Monday, March 10, 2008

Not JUST another brick in the wall...

Wow! What a weekend... and another step in the process to our mudbrick house!
We travelled up to Dargaville on Saturday with the intention of getting more "hands on" and experience the mudbrick process first hand.
Saturday afternoon we went out to visit Craig and Kimberly (my cousin) at their new house site and spent a few hours out there chewing the fat and catching up. They took us to a neighbouring site to see the start of another mudbrick build.
I went over and picked up one of the bricks to get a feel for them.... phoarrr! Not at all lightweight!! Craig reckoned they were around 13kgs each when wet.... Lawsie mercy!
Tommy was very excited to see the site as a work in progress and buzzed about asking questions, poking & prodding and picking up bricks. As Tommy quizzed Craig and they chattered away like a couple of wee boys in the sandpit Kimberly said to me... "Pssst... Hey cuz... you can almost see Tommy drooling!" ... no almost about it... he was!! And the glorious sunset Kimberly had organised for us went (almost) unnoticed... All that night I dreamt about lugging bricks about in rather surreal circumstances.... not unlike what I imagine the building of the ancient egyptian pyramids to have been with labourers (including me!!) racing about carrying bricks into position like busy ants, whips cracking, the sun beating down, loinclothes ... I'm sure you get the picture... I woke up Sunday morning feeling quite spent already and with a smidgin of concern about what I was letting myself in for....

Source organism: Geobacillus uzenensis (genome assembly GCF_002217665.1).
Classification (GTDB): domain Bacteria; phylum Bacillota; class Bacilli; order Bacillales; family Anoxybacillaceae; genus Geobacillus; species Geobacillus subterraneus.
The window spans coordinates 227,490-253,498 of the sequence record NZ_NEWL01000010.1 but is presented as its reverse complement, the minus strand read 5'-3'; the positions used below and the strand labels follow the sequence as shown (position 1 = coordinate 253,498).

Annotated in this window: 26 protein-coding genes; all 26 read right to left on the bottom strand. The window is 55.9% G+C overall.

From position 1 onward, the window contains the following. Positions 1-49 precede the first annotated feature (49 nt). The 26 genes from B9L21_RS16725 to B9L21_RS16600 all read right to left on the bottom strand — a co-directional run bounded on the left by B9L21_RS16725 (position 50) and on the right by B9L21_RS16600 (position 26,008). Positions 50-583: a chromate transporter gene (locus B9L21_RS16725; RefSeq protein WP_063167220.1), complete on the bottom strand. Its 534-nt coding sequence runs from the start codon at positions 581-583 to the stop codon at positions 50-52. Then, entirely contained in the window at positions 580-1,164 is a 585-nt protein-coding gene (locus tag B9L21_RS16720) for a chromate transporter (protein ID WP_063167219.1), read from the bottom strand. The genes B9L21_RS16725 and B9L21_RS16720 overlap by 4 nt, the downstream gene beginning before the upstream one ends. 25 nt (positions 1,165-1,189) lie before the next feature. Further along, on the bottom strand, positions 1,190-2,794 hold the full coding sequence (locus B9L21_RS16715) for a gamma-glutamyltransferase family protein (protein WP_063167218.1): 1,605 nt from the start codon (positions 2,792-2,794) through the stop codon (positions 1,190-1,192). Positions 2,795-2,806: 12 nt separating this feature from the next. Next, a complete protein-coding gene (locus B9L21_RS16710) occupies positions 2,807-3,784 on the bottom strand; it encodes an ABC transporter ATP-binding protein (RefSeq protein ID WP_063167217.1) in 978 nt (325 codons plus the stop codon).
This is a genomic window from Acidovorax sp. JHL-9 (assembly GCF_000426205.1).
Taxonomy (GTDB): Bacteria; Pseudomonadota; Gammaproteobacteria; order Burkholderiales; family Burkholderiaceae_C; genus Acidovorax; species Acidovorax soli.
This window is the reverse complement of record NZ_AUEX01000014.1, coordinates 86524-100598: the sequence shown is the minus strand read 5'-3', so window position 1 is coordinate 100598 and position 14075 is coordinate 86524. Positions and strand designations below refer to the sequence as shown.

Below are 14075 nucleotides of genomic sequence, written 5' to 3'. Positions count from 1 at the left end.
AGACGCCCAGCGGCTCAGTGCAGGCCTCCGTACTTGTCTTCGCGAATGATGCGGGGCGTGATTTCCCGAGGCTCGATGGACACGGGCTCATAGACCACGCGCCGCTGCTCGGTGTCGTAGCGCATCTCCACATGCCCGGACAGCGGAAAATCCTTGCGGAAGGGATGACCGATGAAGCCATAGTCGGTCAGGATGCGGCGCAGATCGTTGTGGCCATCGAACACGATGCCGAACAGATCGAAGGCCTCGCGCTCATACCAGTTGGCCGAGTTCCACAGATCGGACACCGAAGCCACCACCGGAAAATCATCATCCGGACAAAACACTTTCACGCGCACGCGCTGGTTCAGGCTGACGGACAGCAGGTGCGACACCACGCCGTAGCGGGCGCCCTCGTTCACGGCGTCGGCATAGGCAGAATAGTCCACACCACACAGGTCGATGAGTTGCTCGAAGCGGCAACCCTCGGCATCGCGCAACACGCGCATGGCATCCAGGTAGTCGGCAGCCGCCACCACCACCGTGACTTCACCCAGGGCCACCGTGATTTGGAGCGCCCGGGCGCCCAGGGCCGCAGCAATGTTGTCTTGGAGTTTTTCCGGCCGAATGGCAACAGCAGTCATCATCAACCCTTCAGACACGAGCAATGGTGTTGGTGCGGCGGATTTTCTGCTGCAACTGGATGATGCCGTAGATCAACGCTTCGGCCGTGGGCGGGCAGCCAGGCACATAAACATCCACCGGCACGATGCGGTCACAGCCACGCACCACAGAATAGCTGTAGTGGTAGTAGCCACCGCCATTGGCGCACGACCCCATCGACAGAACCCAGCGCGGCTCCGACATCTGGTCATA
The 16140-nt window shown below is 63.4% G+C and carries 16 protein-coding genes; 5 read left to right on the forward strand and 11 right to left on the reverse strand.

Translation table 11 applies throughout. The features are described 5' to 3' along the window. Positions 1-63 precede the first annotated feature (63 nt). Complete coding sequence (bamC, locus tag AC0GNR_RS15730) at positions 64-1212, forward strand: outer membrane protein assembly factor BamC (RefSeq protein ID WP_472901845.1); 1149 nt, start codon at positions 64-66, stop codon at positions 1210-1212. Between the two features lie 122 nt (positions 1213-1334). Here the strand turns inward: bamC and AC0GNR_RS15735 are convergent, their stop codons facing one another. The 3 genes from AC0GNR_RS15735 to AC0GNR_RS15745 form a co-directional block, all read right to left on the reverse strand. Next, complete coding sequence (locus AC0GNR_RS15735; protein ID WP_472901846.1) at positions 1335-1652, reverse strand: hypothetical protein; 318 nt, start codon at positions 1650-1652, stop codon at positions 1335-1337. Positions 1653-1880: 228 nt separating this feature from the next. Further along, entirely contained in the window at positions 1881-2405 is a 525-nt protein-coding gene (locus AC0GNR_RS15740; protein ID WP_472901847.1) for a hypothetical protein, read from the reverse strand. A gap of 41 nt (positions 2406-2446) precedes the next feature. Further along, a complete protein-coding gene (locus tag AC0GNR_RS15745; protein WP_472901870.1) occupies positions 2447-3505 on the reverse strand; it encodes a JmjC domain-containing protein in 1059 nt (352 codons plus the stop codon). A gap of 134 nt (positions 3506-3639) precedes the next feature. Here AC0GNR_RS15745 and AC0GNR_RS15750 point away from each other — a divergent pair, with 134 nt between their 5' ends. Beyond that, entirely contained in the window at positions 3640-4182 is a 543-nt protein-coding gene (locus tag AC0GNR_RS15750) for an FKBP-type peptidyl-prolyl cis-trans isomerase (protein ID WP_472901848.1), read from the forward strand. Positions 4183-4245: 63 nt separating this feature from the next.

We had gone up north with the intention of working on one of Craig's projects... a mudbrick building for a local paper making business (incidentally owned by my Father's cousin) so we packed up on Sunday morning and set off. We stopped in town to get some stuff for lunch and some gloves then drove out through Te Kopuru to the building site.
The rest of the day was like making mud pies and thankfully not at all like my dream! The pace was very relaxed. Although there was heavy work involved it was at a sedate pace, there was no rushing about, no whips cracking and (praise be) no loinclothes!! Most of the time it was more like playing at mudpies than hard graft, much to my relief.
The building process was up to the 13th course. Craig and Boots set out the corners and ran their string lines, with Tommy hard on their heels watching and quizzing them... Then we started helping with laying the next course of bricks. In order to do this we clambered up on scaffolding laid out a bed of mud mortar and after placing the bricks mortar was slopped between them puushing it int the gaps with our fingers smoothing the excess off the face of the wall. Being the shortest I found it a bit awkward trying to place the bricks properly into the mortar bed so in the finish we settled into a routine with Tommy and Craig placing the bricks while Boots or I shovelled mortar up to them and brought more bricks. Boots was also buzzing about mixing more mortar and loading more bricks into the water drums. There were no set roles and really everyone worked together under Craigs direction.

It all just kind of happened with someone doing what needed doing as it needed doing... really quite an organic process!

We left at about 4 in the afternoon to make the trip back to Auckland with Craig telling us our apprenticeship was served...

"That's all there is to it!" he told us, grinning.

Tommy was buzzing with excitement about how easy all it was. It had been one thing to know, in theory, how it was all worked but having experienced part of the process first hand has made it so much more real and certainly more achievable. I had a bit of an afterglow, that lovely tired feeling you get after a day's physical work to achieve something. We contributed in a small way to something that will become a fantastic building but more importantly we have had an experience that really proves to us that our dream of building our own mudbrick house is not a dream at all, it's an entirely acheiveable goal.

As if that wasn't enough, on our trip back we had another experience that reminded us why we want to move off the mainland....

1 comment:

Bidelia said...

Great work.